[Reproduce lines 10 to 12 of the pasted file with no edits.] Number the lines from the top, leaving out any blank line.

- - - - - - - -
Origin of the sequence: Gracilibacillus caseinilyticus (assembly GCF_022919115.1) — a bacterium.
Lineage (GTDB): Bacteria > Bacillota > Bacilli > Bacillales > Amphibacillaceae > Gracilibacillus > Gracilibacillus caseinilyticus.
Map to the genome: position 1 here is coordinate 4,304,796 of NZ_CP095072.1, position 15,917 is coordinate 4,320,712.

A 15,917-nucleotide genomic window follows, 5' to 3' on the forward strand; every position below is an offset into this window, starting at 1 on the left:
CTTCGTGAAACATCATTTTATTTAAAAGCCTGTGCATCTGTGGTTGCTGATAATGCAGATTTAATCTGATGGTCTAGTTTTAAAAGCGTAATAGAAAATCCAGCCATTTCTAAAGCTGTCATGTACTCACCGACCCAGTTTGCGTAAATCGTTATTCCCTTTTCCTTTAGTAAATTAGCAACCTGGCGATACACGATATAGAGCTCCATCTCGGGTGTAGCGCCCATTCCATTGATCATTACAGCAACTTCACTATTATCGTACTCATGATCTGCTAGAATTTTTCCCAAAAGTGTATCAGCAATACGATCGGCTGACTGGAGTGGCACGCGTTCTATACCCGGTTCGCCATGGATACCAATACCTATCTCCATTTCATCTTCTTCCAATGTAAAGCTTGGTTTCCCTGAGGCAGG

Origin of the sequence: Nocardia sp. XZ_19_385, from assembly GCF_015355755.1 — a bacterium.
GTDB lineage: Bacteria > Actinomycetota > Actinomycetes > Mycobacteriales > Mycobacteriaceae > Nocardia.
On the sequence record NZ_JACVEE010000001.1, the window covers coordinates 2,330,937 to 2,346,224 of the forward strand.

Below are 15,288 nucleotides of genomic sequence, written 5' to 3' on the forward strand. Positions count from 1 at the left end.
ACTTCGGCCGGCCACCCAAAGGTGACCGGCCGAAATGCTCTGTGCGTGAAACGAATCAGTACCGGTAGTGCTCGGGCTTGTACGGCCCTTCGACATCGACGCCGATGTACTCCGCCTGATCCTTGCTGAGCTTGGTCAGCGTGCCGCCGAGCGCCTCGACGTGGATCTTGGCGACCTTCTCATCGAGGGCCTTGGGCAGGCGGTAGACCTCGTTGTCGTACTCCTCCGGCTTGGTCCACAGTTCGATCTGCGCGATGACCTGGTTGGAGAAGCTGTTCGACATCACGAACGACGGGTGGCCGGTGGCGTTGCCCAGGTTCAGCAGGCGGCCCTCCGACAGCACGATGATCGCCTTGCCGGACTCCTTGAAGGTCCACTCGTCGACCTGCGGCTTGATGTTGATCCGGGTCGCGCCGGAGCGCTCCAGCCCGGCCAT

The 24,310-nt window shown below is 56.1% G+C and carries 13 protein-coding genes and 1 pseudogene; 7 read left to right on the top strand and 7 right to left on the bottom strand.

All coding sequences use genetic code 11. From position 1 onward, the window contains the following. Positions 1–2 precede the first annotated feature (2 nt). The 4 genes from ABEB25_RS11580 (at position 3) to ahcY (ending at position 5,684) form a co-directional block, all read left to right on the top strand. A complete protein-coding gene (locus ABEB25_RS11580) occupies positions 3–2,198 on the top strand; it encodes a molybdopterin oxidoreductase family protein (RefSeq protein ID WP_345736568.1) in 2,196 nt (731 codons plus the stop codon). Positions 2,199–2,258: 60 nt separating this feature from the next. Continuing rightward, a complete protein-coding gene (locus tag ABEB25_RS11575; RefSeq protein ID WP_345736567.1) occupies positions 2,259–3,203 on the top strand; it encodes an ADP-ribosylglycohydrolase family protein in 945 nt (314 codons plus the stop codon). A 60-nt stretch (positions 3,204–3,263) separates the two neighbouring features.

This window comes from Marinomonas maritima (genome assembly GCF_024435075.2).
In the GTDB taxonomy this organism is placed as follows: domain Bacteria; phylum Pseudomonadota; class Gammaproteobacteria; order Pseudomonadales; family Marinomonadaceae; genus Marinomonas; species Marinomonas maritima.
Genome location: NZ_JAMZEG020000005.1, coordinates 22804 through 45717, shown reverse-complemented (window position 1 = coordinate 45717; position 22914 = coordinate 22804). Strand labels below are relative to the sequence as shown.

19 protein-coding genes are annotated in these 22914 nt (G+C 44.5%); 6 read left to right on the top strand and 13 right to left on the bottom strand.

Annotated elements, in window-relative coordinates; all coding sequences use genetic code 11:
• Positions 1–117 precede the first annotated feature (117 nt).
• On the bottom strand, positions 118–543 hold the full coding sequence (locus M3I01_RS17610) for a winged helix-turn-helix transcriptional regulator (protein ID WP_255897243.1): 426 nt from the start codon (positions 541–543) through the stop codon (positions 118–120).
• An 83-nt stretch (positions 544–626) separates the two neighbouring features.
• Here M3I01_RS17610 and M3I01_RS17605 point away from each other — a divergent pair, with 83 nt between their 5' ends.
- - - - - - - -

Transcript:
ACTTCGGCCGGCCACCCAAAGGTGACCGGCCGAAATGCTCTGTGCGTGAAACGAATCAGTACCGGTAGTGCTCGGGCTTGTACGGCCCTTCGACATCGACGCCGATGTACTCCGCCTGATCCTTGCTGAGCTTGGTCAGCGTGCCGCCGAGCGCCTCGACGTGGATCTTGGCGACCTTCTCATCGAGGGCCTTGGGCAGGCGGTAGACCTCGTTGTCGTACTCCTCCGGCTTGGTCCACAGTTCGATCTGCGCGATGACCTGGTTGGAGAAGCTGTTCGACATCACGAACGACGGGTGGCCGGTGGCGTTGCCCAGGTTCAGCAGGCGGCCCTCCGACAGCACGATGATCGCCTTGCCGGACTCCTTGAAGGTCCACTCGTCGACCTGCGGCTTGATGTTGATCCGGGTCGCGCCGGAGCGCTCCAGCCCGGCCAT

The 24,310-nt window shown below is 56.1% G+C and carries 13 protein-coding genes and 1 pseudogene; 7 read left to right on the top strand and 7 right to left on the bottom strand.

All coding sequences use genetic code 11. From position 1 onward, the window contains the following. Positions 1–2 precede the first annotated feature (2 nt). The 4 genes from ABEB25_RS11580 (at position 3) to ahcY (ending at position 5,684) form a co-directional block, all read left to right on the top strand. A complete protein-coding gene (locus ABEB25_RS11580) occupies positions 3–2,198 on the top strand; it encodes a molybdopterin oxidoreductase family protein (RefSeq protein ID WP_345736568.1) in 2,196 nt (731 codons plus the stop codon). Positions 2,199–2,258: 60 nt separating this feature from the next. Continuing rightward, a complete protein-coding gene (locus tag ABEB25_RS11575; RefSeq protein ID WP_345736567.1) occupies positions 2,259–3,203 on the top strand; it encodes an ADP-ribosylglycohydrolase family protein in 945 nt (314 codons plus the stop codon). A 60-nt stretch (positions 3,204–3,263) separates the two neighbouring features.